Breaking down Orlando’s summer league roster

With only eight players currently under contract and the team already above the projected salary cap, the Magic find themselves in a much different position heading into this year’s summer league. Usually Orlando’s summer league team features one player from the actual roster and a bunch of throw-ins. But with so many open roster spots and not much money to fill them, this year’s team features a few players that may actually having a shot of realizing their NBA dreams. Below we take a closer look at this year’s team and examine which, if any, of the players have a chance of getting signed. The players are ranked 1-16, with No. 1 being the best chance and No. 16 being the worst. No. 1 Ryan Anderson, Forward, California, 6-10, 240 Breakdown: I introduced you to Anderson in a post last week and by now he should be on the radar of pretty much every Magic fan. This will be a great chance for the second-year player to show his stuff for Stan Van Gundy and Otis Smith. Expect Anderson, who is already signed to a guaranteed contract for next season, to receive the most minutes of any player on the summer league roster. Best known for: Leading the Pac-10 in scoring during his sophomore season at Cal. No. 2 Jeremy Richardson, Small Forward, Delta State, 6-7, 195 Breakdown: Richardson has played for five teams in three NBA seasons, including two stints with the Atlanta Hawks, and was a member of the Orlando Magic for the entire 2008-09 season. Just based on familiarity alone, I’d say Richardson has the best chance of making Orlando’s roster again next season. He played in just 12 games for the Magic, 3.1 ppg and 1.2 rpg. But if the Orlando didn’t like him, he wouldn’t have spent the entire year on the roster and he definitely wouldn’t be invited to join the summer league team. Best known for: Being the last man off of Orlando’s bench in the 2008-09 season. Richardson was also the MVP of the 2008 NBDL All-Star Game. No. 3 Milovan Rakovic, Power Forward, Serbia, 6-10, 280 Breakdown: Rakovic was selected with 60th and final pick of the 2007 NBA Draft by the Dallas Mavericks and then immediately traded to the Magic. This will be the first look the team has had at Rakovic, who hasn’t played on the summer league team in year’s past. Rakovic plays in the Russian Super League and is also a member of the Serbian national team. In eight career international contests, Rakovic has averaged 7.3 ppg and 5.4 rpg. Rakovic’s physical numbers make him an intriguing prospects and judging by this photo, he’s not afraid to throw it down. Best known for: Being the NBA’s Mr. Irrelevant in the 2007 NBA Draft. No. 4 Jeremy Pargo, Point Guard, Gonzaga, 6-2, 220 Breakdown: A player that some Magic fans liked in last month’s draft, Pargo was surprisingly not selected at all. Pargo, who would have surely been picked in the 2008 draft, elected to return for his senior season at Gonzaga and saw his draft stock plummet after a so-so season. Another “tweener,” Pargo can score the ball like a two-guard, the only problem is his height. His brother Jannero had a decent NBA career before bolting for big bucks in Europe last summer. Best known for: Winning the West Coast Conference Player of the Year in 2008. No. 5 Ronald Dupree, Small Forward, LSU, 6-7, 209 Breakdown: Having played for four different teams in six NBA seasons, Dupree has one of the more impressive NBA resume’s of this year’s squad. Dupree was undrafted in 2003 and had his best season as a rookie in 2003-04 with the Chicago Bulls. He appeared in 47 games that season, including eight starts, averaging 6.2 ppg, 3.6 rpg and 1.2 apg. Since then, Dupree has played on the Pistons, Timberwolves and Supersonics (now Thunder), posting career numbers of 3.6 ppg and 2.2 rpg. He didn’t play in the NBA during the 2008-09 season. Best known for: Appearing in 14 playoff games for the Pistons in 2005, the year Detroit lost to San Antonio in the NBA Finals. Check out my analysis on the rest of the roster after the jump. No. 6 Lance Allred, Center, Weber State, 6-11, 260 Breakdown: Allred has spent pretty much his entire basketball career bouncing around. He starting his college career at Utah before transferring to Weber State after alleging that Utah coach Rick Majerus continually harassed him because of a hearing impairment. After going undrafted in 2005, Allred played in France, the NBDL and had a brief stint with the Cleveland Cavaliers, playing in three games and scoring three points during the 2007-08 season. With Marcin Gortat likely to leave via free agency, this could be a good chance for Allred to make an impression. Best known for: Being the first deaf player to play in an NBA game. No. 7 Maurice Ager, Guard-Forward, Michigan State, 6-5, 212 Breakdown: A first round pick of the Dallas Mavericks in 2006, Ager has had a tough start to his NBA career. After appearing in 44 games for Dallas over his first year and a half in the league, Ager was shipped to New Jersey as part of the Jason Kidd trade. He played in 34 games for the Nets and became a free agent at the end of the 2008-09 season. For his career Ager has averaged 2 ppg, while shooting just 32.6 percent from the field. Best known for: A triple overtime duel against Adam Morrison at the 2005 Maui Invitational. In what was called an “instant classic,” Gonzaga beat Michigan State 109-106 thanks to 43 points from Adam Morrison. Ager hit a game-tying shot at the end of regulation to send the game into overtime, and finished with 36 points. No. 8 Levance Fields, Point Guard, Pittsburgh, 5-10, 190 Breakdown: Fields is one of the more interesting players on this year’s team. Despite being a four-year star at Pitt, the Brooklyn-native wasn’t selected in last month’s draft. Known for his passing skills, Fields set a single-season record for assists with 270 during the 2008-09 season. This could be a great find for the Magic, or Fields could just be too small to cut it in the NBA. Best known for: Helping lead Pitt to a No. 1 ranking during the 2008-09 season. The Panthers advanced all the way to the Elite Eight before losing to Villanova. No. 9 C.J. Giles, Power Forward, Oregon State, 6-11, 240 Breakdown: One of the top recruits in the nation coming out of high school, Giles couldn’t stay out of his own way in college. He was kicked off the team at Kansas after multiple run-ins with the law. He made his way to Oregon State, where he couldn’t get along with coaches and was once again kicked off the team. He went undrafted in 2008 and has played in the Philippines and the NBDL. During the 2008-09 NBDL season, Giles averaged 10.3 ppg and 6.7 rpg. Best known for: Being compared to Shawn Kemp during his high school career in Seattle. No. 10 Stevan Milosevic, Center, Montenegro, 7-0, 260 Breakdown: Milosevic is one of the true unknowns on this year’s roster. Even my friends in Europe couldn’t tell me much about him, other than his height. Another possible candidate to take Gortat’s place, Milosevic played just eight minutes during the 2008 Eurocup season. Best known for: Headlining a team called the “World HoopStars” that toured the U.S. in 2003, playing exhibition games against college programs like Baylor and East Carolina. No. 11 Richard Hendrix, Power Forward, Alabama, 6-9, 255 Breakdown: Zach and I got an up close look at Hendrix during the 2008 Pre-Draft Camp here in Orlando. A very physical player, Hendrix falls into the “tweener” category. He’s really a power forward but just isn’t quite big enough. He was selected by the Warriors in the second round of the 2008 draft, but never played a regular season game for the team and was eventually released. Hendrix played 46 games in the NBDL during the 2008-09 season, averaging 14.5 ppg and 11.4 rpg. Best known for: Winning the Alabama Gatorade Player of the Year as a high school senior in 2005. Hendrix was also a McDonald’s All-American, playing in the game with current NBA players Andrew Bynum, Monta Ellis, Lou Williams and Martell Webster. No. 12 Kasib Powell, Small Forward, Texas Tech Breakdown: This name might sound vaguely familiar to Magic fans and that’s because Powell actually spent the 2006 training camp with the team before being release prior to the start of the 2006-07 season. Powell has played in Serbia, Greece, Russia and Bosnia. He spent 11 games with the Heat during the 2007-08 season, averaging 7.6 ppg and 4.0 rpg. Best known for: Winning the NBDL MVP award for the 2007-08 season. Powell averaged 22 ppg, 6 rpg and 3 apg during that season. No. 13 Russell Robinson, Point Guard, Kansas, 6-1, 190 Breakdown: A defensive specialist in college, Robinson played alongside current Miami Heat point guard Mario Chalmers, starting every game his senior season. Robinson was not selected in the 2008 NBA Draft, and spent last summer with the Houston Rockets. He also played briefly in Turkey before moving to the NBDL’s Reno Bighorns, where he averaged 12.3 ppg, 4.4 apg and 2.8 rpg. Robinson was also among the league-leaders in steals at 2.1 per game. Best known for: Starting on Kansas’ 2007-08 NCAA National Championship team. No. 14 Brian Chase, Point Guard, Virginia Tech, 5-10, 170 Breakdown: Another career journeyman, Chase has played in the ABA, NBDL, CBA as well as for teams in France and Turkey. Chase signed a two-year contract with the Miami Heat prior to the 2007-08 season, but never appeared in a game and was released shortly thereafter. Best known for: Making the 2006-07 NBDL All-Star Team. During that season Chase averaged 17.6 ppg, 4.2 rebounds per game and 3.9 assists per game. No. 15 Courtney Fells, Shooting Guard, North Carolina State, 6-6, 210 Breakdown: Fells wasn’t selected in last month’s draft, but did receive some attention in pre-draft workouts for his strong performances against some of the better prospects. A four-year college player in the Atlantic Coast Conference, Fells should get a decent chance to show his stuff during the week. Scouts have compared him to former Magic player Keith Bogans. Best known for: Winning the Mississippi Gatorade Player of the Year following his senior year in high school. Fells was also the MVP of the 2007 Old Spice Classic in Orlando. No. 16 Darian Townes, Power Forward, Arkansas, 6-10, 250 Breakdown: Townes went undrafted in 2008 and spent last year’s summer league with the Sacramento Kings. Since then he’s played in Puerto Rico, Poland and the NBDL. During the 2008-09 NBDL season, Townes played in 31 games, averaging 6.6 ppg and 4.1 rpg. Best known for: Playing alongside one of the best beards in NCAA history, Steven Hill.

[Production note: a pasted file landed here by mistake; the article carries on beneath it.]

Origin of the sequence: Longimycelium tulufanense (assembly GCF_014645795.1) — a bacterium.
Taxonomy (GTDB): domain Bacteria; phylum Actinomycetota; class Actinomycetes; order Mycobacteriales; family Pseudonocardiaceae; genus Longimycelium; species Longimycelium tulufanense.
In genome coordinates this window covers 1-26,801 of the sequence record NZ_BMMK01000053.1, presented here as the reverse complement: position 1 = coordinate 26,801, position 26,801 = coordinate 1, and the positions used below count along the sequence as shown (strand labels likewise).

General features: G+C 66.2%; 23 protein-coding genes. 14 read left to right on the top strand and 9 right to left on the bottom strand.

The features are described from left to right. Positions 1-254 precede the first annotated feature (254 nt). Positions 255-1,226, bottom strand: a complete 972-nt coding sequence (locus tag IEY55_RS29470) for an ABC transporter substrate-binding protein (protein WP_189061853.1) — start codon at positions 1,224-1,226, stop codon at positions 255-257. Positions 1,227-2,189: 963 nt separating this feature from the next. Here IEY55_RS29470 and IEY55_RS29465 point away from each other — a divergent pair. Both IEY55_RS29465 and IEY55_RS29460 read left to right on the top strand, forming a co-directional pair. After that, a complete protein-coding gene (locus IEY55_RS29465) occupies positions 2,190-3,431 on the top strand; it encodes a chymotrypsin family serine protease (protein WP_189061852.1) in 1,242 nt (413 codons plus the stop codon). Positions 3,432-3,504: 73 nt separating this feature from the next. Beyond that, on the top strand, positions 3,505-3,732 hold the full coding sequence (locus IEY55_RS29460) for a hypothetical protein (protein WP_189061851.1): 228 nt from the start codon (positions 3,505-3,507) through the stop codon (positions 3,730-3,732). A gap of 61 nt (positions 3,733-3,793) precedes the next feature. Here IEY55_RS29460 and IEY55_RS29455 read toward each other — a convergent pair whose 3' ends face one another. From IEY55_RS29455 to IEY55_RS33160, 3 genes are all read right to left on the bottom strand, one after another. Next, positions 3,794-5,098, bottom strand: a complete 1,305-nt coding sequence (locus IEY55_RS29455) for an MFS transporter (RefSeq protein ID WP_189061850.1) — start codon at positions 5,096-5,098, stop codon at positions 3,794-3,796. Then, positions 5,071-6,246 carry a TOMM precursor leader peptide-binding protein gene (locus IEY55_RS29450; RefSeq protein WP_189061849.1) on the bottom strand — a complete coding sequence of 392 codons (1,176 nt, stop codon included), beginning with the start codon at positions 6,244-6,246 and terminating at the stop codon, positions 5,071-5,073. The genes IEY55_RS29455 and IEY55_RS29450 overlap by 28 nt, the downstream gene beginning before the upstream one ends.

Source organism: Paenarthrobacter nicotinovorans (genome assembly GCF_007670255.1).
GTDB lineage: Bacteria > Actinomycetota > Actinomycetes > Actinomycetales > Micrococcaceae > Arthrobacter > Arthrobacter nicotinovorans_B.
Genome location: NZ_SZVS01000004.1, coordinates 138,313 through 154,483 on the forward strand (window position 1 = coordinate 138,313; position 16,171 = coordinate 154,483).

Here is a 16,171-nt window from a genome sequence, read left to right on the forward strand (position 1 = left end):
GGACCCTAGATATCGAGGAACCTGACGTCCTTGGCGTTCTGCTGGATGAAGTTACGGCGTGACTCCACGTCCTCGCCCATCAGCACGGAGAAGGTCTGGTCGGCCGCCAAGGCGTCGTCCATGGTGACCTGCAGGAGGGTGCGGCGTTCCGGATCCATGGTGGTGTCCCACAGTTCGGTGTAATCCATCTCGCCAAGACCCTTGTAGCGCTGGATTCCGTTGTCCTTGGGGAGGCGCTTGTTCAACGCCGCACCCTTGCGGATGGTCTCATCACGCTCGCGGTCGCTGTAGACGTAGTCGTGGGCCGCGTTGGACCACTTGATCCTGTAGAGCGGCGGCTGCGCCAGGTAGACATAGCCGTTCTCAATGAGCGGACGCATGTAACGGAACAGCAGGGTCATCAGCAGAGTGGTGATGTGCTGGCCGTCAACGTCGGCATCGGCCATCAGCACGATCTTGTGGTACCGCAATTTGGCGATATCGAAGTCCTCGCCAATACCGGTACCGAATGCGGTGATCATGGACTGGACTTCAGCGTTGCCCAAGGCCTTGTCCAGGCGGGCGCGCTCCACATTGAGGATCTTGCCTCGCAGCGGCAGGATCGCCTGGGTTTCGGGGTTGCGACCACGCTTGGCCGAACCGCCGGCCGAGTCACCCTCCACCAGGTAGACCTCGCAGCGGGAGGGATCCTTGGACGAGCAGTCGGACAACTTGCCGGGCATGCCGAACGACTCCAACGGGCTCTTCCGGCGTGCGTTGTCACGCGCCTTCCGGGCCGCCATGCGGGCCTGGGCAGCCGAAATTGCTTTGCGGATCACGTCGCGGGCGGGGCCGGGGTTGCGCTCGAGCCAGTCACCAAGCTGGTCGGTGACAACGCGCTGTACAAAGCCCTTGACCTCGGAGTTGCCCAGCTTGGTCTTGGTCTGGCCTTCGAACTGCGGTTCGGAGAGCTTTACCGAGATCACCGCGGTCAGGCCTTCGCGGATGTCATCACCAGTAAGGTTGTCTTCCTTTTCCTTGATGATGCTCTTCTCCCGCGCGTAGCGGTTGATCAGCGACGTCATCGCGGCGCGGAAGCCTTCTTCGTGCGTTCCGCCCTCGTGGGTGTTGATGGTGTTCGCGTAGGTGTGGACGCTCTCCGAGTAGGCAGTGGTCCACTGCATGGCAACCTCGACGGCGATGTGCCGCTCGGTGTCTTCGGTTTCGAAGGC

Philip Rossman-Reich

About Philip Rossman-Reich

Philip Rossman-Reich is the managing editor for Crossover Chronicles and Orlando Magic Daily. You can follow him on twitter @OMagicDaily